Up Front Discussions Make a Difference!

Something happens to Momma and we react immediately! We are confused but feel called into action so we just start running. We don’t know where, but it’s an emergency, so we start running with no direction. If we stop to ask for directions, the person may ask which way we are going, to which we respond like Alice did to the Cheshire Cat.

When Alice (in wonderland) asked the Cheshire Cat which road to take, the cat asked “Where do you want to go?” Alice answered “I don’t know”, to which the Cat said “Then it really doesn’t matter does it.”

― Lewis Carroll, Alice’s Adventures In Wonderland

When something bad happens in our family, we often don’t know which way to go, what to do or even who to ask. We just know that we’ve got to do something and do it fast.

Starting Without a Direction

When called into action, we may feel that we’ve got to start immediately and so we often start without a plan. If the bad thing has happened suddenly, we may be running on adrenaline so we just move!

That happened to me. My Mom suffered an unexpected stroke after a heart valve replacement surgery. I moved quickly to get her to the hospital then did a lot of “hurried waiting”. Not knowing what to do, what to ask or even who to ask, I did a lot of standing there with adrenaline flowing through my body, which was a very uncomfortable feeling. I was only focused on the present moment. I had no direction and was unable to focus on what’s next.

We knew that stroke or even death was a “remote” possibility, but didn’t think to have the “what if” discussion with Mom. In retrospect, having that discussion would have helped Mom and would have helped me.

Up Front Discussions

In the Mom Centered Family Meeting process, we start with the necessary phase of gathering all facts before having the Mom Centered Family Meeting. It’s often counterproductive to meet until you know a few basic things such as finances, legal document availability and family availability.

However at the very beginning of the process, we suggest having a “preferences” discussion with Mom. In this discussion, we talk about what Mom would want in the unlikely event that her health declined even more than originally expected. We discuss things such as:

  • What type of care she would want
  • Where she would want to be
  • Who she would want to provide that care
  • How that care would be financed
  • And When major changes (such as facility care) would be required.

It’s great to have similar discussions with your siblings to determine how they view the situation. It’s likely that they may have noticed things that you missed. Working together to choose a direction before the bad thing happens AND before the potential bad emotions happen often allows the family to achieve much better results down the road.

These are often not easy discussions to have – but it’s much easier to have them (1) while your parent still has the cognitive ability to have the discussion and (2) before something bad happens.
We wish you the best as you have these discussions with your Mom and your family. Doing this can help get you started down the right planning path.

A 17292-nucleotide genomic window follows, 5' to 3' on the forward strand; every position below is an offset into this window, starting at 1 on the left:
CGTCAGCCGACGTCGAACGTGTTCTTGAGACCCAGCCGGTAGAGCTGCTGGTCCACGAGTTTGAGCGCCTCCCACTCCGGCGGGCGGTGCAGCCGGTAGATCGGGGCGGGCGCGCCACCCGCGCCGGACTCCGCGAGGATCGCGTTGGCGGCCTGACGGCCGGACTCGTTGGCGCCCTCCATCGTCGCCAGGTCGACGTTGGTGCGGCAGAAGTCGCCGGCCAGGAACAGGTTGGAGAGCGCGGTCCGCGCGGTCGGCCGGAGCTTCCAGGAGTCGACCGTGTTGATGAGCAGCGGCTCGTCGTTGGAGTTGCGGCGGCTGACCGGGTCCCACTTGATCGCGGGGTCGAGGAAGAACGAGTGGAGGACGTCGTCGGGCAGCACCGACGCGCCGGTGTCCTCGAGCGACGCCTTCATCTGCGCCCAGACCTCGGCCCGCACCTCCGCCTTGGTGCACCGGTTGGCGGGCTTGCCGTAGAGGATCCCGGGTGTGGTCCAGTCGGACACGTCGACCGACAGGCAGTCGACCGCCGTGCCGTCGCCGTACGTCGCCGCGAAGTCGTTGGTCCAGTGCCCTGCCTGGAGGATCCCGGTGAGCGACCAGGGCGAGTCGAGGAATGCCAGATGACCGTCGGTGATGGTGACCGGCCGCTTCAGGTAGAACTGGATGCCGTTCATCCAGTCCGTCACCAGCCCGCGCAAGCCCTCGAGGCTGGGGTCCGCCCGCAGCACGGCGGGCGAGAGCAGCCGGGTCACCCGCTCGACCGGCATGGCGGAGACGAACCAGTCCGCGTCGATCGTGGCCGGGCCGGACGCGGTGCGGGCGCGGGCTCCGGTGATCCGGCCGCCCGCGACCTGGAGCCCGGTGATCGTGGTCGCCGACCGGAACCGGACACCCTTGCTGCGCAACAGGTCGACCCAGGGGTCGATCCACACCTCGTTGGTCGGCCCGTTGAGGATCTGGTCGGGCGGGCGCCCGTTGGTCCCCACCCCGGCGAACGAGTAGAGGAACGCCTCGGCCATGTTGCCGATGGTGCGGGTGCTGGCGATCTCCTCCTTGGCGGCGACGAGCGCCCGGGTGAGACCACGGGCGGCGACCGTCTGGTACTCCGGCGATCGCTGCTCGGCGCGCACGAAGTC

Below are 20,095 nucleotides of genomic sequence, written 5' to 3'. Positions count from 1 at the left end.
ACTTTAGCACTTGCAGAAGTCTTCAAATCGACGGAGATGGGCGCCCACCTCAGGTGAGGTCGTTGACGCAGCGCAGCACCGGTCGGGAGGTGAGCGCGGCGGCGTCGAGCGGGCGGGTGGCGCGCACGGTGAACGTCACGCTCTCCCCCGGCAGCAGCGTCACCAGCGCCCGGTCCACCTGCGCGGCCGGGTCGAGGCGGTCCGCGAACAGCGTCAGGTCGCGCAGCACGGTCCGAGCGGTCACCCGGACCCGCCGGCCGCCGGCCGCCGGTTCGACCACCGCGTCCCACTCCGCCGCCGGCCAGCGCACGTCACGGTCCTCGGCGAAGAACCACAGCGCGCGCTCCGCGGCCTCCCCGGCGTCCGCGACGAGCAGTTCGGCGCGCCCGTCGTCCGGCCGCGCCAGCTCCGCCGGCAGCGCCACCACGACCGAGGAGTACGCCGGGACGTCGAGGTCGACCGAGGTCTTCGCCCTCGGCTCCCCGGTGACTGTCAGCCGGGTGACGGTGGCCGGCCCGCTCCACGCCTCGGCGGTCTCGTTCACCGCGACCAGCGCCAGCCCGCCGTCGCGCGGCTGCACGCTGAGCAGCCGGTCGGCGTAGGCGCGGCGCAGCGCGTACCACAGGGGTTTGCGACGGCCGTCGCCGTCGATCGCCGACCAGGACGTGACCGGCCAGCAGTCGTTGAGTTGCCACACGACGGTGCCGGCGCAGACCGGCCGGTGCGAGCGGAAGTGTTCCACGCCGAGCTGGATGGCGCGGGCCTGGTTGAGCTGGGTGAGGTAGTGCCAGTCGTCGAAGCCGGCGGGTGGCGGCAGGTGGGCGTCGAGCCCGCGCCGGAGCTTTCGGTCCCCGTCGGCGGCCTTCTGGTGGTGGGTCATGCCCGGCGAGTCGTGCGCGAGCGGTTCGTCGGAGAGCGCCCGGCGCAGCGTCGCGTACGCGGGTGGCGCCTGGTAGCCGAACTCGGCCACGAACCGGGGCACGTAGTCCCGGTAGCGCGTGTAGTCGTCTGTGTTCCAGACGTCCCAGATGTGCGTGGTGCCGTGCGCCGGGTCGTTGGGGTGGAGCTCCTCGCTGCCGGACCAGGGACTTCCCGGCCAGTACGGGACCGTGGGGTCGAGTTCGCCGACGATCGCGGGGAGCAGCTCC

We want to be friends!

Ok. That might come off a little fast, considering we barely know each other. However, we fully understand the stress and turmoil that you are facing as Family Caregiver – including personal experiences with burnout.

In our time as caregivers, we have amassed a wealth of knowledge that we desire to pass on. Likewise, we have met many professional caregivers, as well as other family members who were thrust as Family Caregiver. All caregivers have shared the same advice – Join a community! There is nothing more cleansing for our situation than knowing that we are not alone!

We have since created Caregiver Connection. Caregiver Connection is a newsletter that we write personally and send to fellow Caregivers. It is full of tips, tricks, direction and even professional advice. If you would like to sign up, click the button below.

Please Invite Someone to Our Newsletter

Being an Adult Kid who is helping mom as she is declining can be a scary, frustrating and lonely place lacking stability. You feel like you are solely responsible for solving Mom’s problems while managing yours. Some occasional input and a community to plug into would help, especially when facing burnout! This is a way that all of us can be working together as caregivers!

Many others that you may personally know are having to figure it all out by themselves. Most of them have no community. Please take a minute and do them a favor. Copy this link – – and send it to them in an email or private message. They can click on it and subscribe to our newsletter for free.

Then they can enjoy weekly tips and encouragement. They no longer have to feel so alone in their family caregiver journey. They will appreciate the favor! Thank you for thinking of them!

Thank You for being a Caregiver for Your Loved One – you are making a huge difference in their life!

About the Author

Doug & his wife Cindy have not only helped hundreds of families with their estate planning and elder law needs over the years, but have personal experience as caregivers and advocates for their Loved Ones as well.

{"email":"Email address invalid","url":"Website address invalid","required":"Required field missing"}